A DSVD modem is a modem that allows for digital simultaneous transmission of voice and data on a single line. To achieve this properly a DSVD modem must communicate with another DSVD modem. A DSVD modem comprises means for multiplexing packetized speech information and for sending the multiplexed information over a single link. A DSVD modem supports two independent sessions such as a telephony session simultaneously with an Internet session but has no means for accessing PSTN/ISDN services in order to establish such parallel sessions. A DSVD modem does not support the control procedure of analogue phones such as for example control procedures for off hook, on hook, DTMF signalling (dual tone multifrequency signalling), generation of ring signals, generation of ring tones, hook flash signalling.
One object of the present invention is to provide a modem which allows an outgoing call as well as in incoming call on a normal telephone while simultaneously a communication application running on a personal computer is involved in an ongoing IP session over the modem.
Still another object of the invention is to provide a modem for autonomous, simultaneous access to the services of a switched telephony network, such as PSTN or ISDN, and to the services of an IP (Internet Protocol)based network, such as the Internet or an intranet, using the IP protocol.
Still another object of the present invention is to provide a modem that has at least two analogue telephony interfaces so as to allow a subscriber to have two different telephones which can be operated independently and simultaneously.
Still another object in accordance with the invention is to provide a modem allowing for internal telephony between a telephony application running on a PC and a normal telephone and allowing for internal telephony between two telephones connected to the IP modem in a subscriber's home.
A further objective of the invention is to provide a modem that allows connection to a home LAN (local area network in a subscriber's home) using the IP protocol.
Still another objective of the invention is to provide a modem that allows communication with devices, which are connected to the home LAN and which all support communication using the IP protocol, from an IP based network such as the Internet.
The above objects are attained with a modem of the general kind indicated in the attached claims.
The modem in accordance with the invention uses, in a manner known per se, the analogue transport capabilities of an analogue subscriber line to provide a two directional, 28.8 kb/s, or higher, digital transport capability.
FIG. 1 is a block diagram of entities involved in an IP-network session among these the modem in accordance with the invention, a telephony server handling an outgoing call to the PSTN/ISDN network,
FIG. 2 is a block diagram similar to FIG. 1; the telephony server handling an incoming call from the PSTN/ISDN network,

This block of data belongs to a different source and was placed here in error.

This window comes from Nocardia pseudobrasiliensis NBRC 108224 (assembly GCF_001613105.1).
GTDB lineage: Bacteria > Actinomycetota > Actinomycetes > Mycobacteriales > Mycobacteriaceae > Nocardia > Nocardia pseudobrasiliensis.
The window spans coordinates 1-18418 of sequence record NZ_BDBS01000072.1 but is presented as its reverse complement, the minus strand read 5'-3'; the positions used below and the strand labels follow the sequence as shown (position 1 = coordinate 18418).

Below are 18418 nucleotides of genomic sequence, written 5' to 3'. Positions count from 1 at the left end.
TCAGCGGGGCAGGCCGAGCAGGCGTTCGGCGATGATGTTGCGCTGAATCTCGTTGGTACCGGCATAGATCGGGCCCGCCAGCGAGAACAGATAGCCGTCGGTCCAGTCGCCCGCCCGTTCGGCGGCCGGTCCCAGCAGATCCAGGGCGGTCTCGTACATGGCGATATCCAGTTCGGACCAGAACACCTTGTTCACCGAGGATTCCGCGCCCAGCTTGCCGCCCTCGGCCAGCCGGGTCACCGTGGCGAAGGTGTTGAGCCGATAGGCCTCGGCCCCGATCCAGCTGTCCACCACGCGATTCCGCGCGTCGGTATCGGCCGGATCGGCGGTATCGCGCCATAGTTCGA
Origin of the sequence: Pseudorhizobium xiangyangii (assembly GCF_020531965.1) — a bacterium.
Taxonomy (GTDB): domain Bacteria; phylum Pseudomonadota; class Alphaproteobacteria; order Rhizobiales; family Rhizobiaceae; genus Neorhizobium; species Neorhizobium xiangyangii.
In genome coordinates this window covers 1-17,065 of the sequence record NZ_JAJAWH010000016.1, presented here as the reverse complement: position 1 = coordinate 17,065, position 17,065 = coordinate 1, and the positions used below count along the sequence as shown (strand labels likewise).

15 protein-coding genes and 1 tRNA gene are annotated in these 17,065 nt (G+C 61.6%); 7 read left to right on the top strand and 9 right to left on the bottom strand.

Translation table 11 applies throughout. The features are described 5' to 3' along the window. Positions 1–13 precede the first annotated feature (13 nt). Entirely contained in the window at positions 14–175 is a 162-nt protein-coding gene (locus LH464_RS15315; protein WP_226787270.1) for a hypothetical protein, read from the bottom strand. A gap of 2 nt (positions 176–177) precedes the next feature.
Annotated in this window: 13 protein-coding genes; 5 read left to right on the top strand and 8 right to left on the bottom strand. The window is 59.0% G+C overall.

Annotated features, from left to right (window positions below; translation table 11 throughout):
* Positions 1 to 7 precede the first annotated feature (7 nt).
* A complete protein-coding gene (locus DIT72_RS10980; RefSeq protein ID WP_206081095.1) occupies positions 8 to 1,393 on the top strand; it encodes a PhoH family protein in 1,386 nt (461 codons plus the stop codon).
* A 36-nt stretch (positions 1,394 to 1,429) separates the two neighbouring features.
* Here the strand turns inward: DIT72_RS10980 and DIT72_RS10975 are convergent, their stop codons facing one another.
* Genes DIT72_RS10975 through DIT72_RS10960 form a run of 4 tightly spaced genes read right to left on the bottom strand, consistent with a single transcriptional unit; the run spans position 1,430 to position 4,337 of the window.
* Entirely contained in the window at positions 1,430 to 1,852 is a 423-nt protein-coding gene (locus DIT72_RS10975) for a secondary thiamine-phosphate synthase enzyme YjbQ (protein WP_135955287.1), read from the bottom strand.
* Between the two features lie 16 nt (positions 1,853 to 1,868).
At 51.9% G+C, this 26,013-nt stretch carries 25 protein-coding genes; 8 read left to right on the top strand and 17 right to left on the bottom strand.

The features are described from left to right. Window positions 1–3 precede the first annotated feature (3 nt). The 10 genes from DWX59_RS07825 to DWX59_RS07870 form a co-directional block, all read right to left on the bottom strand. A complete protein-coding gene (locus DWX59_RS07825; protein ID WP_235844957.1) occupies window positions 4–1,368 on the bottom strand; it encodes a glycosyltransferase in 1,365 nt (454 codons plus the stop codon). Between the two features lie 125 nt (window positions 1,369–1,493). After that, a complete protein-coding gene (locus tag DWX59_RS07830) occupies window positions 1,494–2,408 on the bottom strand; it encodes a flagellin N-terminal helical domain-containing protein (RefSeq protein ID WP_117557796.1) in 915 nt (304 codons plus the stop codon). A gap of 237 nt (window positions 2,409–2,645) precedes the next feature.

FIG. 3 is a block diagram of the general protocol stack used in the modem in accordance with the invention,
FIG. 4 is a block diagram showing a specific protocol stack used by the modem in accordance with the invention when a telephony application is running,
FIG. 5 is a block diagram of a home LAN (local area network) served by the modem in accordance with the invention;
FIG. 6 is a circuit diagram of a safety feature of the modem in accordance with the invention,
FIG. 7 is a functional block diagram of the modem in accordance with the invention,
FIG. 8 is a block diagram of the preferred embodiment of an hardware implementation of the modem in accordance with the invention, and
FIG. 9 is a functional block diagram of the telephony in server.
In FIG. 1 a user A has a telephone 1 and a PC (personal computer) 2 both connected to PSTN/ISDN 3 via a modem 4 in accordance with the invention and via a subscriber line 5. Another user B has a telephone 6 connected to PSTN via another subscriber line 7.
The modem 4 supports IP and related protocols, such as TCP (Transmission Control Protocols) and UDP (User Datagram Protocol). The modem is placed at the home of subscriber A and will in the following be referred to as an IP modem.
In FIG. 1 there is also shown a IP gateway 8, an IP based network 9 and a telephony server 10. The IP gateway is connected to PSTN/ISDN 3 and to an IP network 9.
The reference PSTN/ISDN 3 refers to networks to which the IP gateway and the telephony server are connected. Examples of such networks are, besides from PSTN (Public Switched Telephony Network)and ISDN (Integrated Services Digital Network), a private telephone network, a PBX (Private Branch Exchange). Examples of an IP network are the Internet and intranet. Intranet is based on the technique by which Internet is built and is used for spreading information internally within an organization. Intranet uses IP and related protocols.
The telephony server 10 is connected to the IP gateway 8 and to PSTN/ISDN 3. The telephony server provides a telephony service to users of the IP-network. The telephony server is of the kind described in reference the cited Swedish application, contents of which is incorporated herein by reference. To the extent that is necessary for the understanding of the present invention the operation of the telephony server will be described.